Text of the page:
Through the struggles of Indigenous Australians for recognition and self-determination it has become common sense to understand Australia as made up of both Indigenous and non-Indigenous people and things. But in what ways is the Indigenous/non-Indigenous
distinction being used and understood?
In The difference identity makes thirteen Indigenous and non-Indigenous academics examine how this distinction structures the work of cultural production and how Indigenous producers and their works are recognised and valued.
The editors introduce this innovative collection of essays with a pathfinding
argument that 'Indigenous cultural capital' now challenges all Australians to re-position themselves within a revised scale of values. Each chapter looks at one of five fields of Australian cultural production: sport, television, heritage, visual arts and music, revealing
that in each the Indigenous/non-Indigenous distinction has effects that are specific.
- 215mm x 140mm x 18mm
- Released May 2019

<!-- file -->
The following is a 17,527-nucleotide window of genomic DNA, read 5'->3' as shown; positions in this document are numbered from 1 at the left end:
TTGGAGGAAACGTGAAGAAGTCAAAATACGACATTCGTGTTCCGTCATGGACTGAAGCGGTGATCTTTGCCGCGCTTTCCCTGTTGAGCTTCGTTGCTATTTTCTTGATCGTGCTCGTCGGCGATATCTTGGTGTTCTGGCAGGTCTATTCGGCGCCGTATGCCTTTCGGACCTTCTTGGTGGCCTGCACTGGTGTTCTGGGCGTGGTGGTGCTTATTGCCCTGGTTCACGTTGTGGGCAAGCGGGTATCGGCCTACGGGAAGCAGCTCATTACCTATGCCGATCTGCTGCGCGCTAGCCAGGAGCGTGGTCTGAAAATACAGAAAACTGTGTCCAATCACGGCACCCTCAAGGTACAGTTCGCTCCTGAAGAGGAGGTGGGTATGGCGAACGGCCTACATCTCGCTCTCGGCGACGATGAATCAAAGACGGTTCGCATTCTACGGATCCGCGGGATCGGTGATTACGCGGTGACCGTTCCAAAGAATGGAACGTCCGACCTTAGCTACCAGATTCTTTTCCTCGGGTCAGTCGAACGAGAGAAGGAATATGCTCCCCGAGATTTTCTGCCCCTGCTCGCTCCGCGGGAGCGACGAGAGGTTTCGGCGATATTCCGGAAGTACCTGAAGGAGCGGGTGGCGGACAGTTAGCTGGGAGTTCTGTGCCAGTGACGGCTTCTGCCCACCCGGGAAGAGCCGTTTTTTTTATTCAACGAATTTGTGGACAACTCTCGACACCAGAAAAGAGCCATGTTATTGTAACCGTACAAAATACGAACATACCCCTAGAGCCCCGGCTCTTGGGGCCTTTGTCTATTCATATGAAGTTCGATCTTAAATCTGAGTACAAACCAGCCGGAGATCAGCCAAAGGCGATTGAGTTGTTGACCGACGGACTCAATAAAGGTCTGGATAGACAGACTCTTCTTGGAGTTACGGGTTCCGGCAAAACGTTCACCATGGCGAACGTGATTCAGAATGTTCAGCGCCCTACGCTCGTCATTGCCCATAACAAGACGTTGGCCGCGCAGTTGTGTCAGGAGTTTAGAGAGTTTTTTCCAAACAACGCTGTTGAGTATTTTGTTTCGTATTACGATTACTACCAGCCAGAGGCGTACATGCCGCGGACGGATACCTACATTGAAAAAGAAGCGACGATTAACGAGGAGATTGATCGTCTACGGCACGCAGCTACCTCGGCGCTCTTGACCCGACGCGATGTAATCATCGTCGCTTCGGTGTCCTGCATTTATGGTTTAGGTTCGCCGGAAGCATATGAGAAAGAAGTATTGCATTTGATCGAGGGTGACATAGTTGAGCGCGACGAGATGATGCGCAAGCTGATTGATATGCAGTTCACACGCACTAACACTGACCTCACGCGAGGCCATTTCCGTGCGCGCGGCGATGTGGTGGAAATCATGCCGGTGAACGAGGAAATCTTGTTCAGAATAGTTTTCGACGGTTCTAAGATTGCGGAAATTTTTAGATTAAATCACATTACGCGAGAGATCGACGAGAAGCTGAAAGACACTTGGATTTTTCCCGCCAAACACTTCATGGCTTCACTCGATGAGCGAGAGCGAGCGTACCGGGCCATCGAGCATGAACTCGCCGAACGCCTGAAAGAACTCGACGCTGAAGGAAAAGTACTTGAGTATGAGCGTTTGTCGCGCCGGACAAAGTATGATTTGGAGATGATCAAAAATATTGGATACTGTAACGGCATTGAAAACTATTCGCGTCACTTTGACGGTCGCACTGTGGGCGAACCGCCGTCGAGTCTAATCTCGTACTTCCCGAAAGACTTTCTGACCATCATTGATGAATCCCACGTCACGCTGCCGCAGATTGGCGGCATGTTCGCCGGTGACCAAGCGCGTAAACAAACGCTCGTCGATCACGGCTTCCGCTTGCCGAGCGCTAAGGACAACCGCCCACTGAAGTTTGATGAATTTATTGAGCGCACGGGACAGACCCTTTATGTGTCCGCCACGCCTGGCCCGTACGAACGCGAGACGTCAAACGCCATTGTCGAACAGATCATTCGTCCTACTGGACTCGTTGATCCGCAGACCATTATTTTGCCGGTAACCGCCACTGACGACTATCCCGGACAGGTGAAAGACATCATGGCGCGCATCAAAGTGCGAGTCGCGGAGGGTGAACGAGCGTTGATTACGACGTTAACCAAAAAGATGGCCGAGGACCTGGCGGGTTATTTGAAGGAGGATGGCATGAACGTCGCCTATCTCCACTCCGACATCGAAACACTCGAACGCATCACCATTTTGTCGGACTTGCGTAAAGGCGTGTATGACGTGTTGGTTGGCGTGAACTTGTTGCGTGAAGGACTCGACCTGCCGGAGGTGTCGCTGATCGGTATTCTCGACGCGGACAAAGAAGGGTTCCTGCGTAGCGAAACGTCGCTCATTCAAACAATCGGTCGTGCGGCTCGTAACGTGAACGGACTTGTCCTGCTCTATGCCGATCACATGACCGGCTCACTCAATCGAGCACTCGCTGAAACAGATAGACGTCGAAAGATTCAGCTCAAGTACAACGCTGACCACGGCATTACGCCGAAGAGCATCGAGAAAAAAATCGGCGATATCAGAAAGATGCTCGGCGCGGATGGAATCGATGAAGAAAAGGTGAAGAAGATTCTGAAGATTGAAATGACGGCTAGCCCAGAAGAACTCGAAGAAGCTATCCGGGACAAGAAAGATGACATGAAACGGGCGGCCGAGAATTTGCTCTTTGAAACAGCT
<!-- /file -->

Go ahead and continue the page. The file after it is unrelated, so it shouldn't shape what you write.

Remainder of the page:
- ISBN 9781925302837
About The Author
Fred Myers is the Silver Professor of Anthropology at New York University, and he lives in New York. Myers has been involved in research with, living with, and writing about, Western Desert Aboriginal people since 1973. His work over the last fifteen years has been focused principally on studying and explaining the significance of art and material culture as a point of articulation – aesthetic, political, developmental -- between the values and expectations of Indigenous people and institutions of the outside world. His books include Pintupi Country, Pintupi Self: Sentiment, Place and Politics among Western Desert Aborigines (1986) and a book on the acrylic painting movement, Painting Culture: The Making of an Aboriginal High Art (2002). Relevant edited volumes include The Traffic in Culture: Refiguring Anthropology and Art (co-edited with George Marcus, 1995), and The Empire of Things (2001). Experiments in Self-Determination: Histories of the Outstation Movement in Australia (co-edited with Nicolas Peterson, 2016) and a film, Remembering Yayayi were the products of an earlier Australian Research Council Linkage grant. Most recently, he co-edited with Lawrence Bamblett and Tim Rowse, The Difference Identity Makes (2019) and with Tony Bennett, Deborah Stevenson, and Tamara Winikoff, Australian Art Field (2020).
About The Cover
Cover image: Jack Charles plays Moses in Black Comedy Series one.